Share one good and one bad habit from your musical routine

… so that we can collectively become more efficient in our musical journeys :slight_smile:

OK I’ll start:

One good habit: I record myself a lot. 

This helps me to objectively assess if I am playing the parts correctly and identifying problems to fix. It is also a good way to check whether the parts I am writing really work for the song (because I don’t know about you, but when I’m playing I am not 100% listening to what I am doing).

I can’t count how many times I thought “yeah that was a great take!” — then I listen back and my timing is all f$^&*£.

Bad habit: losing focus and noodling the same licks over and over again

This happens a lot when I try to write music and run out of ideas. Instead, I should probably realise immediately that this is happening and stop myself. I could take a break, listen to other musicians for inspiration, do some deliberate creative exercises, etc. But bad habits are hard to break :slight_smile:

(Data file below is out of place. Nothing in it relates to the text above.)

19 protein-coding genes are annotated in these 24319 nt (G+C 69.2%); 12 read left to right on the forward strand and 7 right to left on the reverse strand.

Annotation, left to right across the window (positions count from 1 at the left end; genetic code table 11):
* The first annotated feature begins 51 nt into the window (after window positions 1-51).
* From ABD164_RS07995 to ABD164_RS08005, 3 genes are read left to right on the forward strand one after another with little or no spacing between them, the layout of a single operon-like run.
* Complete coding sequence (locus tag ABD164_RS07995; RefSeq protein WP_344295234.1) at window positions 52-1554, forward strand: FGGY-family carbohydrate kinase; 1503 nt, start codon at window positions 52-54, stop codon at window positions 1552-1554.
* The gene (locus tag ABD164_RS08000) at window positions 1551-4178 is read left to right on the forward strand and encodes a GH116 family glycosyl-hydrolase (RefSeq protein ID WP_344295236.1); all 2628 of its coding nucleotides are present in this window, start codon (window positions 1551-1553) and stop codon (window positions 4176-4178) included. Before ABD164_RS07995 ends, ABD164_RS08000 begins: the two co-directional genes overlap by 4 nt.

Great idea for a topic! Let me have a think about this before sharing. I have a fair few bad habits right now haha


Good habit: I don’t hesitate to set very high goals, and I acknowledge that progress towards them will probably be measured in months / years, so I’m okay with it taking time.

Bad habit: I don’t have a good practice routine. Don’t play very frequently, and when I do I just play whatever is fun as opposed to a planned routine.



I consistently dedicate a decent amount of time to technique practice.


I tend to go through periods where I either play the same thing(s) over and over OR play totally random things with no clear goal.

Bonus Good:

Regardless, I always enjoy the instrument and I almost never feel frustrated.


I suppose the bad is that I don’t really have any routine to speak of, and that I don’t really practice anymore in any conventional sense.

As for the good, I pick up my guitar pretty much anytime it’s within arms reach. Also, I think I’m good at problem solving and exploring the possibilities that the solutions create.


Got rid of my bad habit of obsessing over a certain lick/phrase I can’t play to the point that I did hours of doing it wrong and still couldn’t let it go.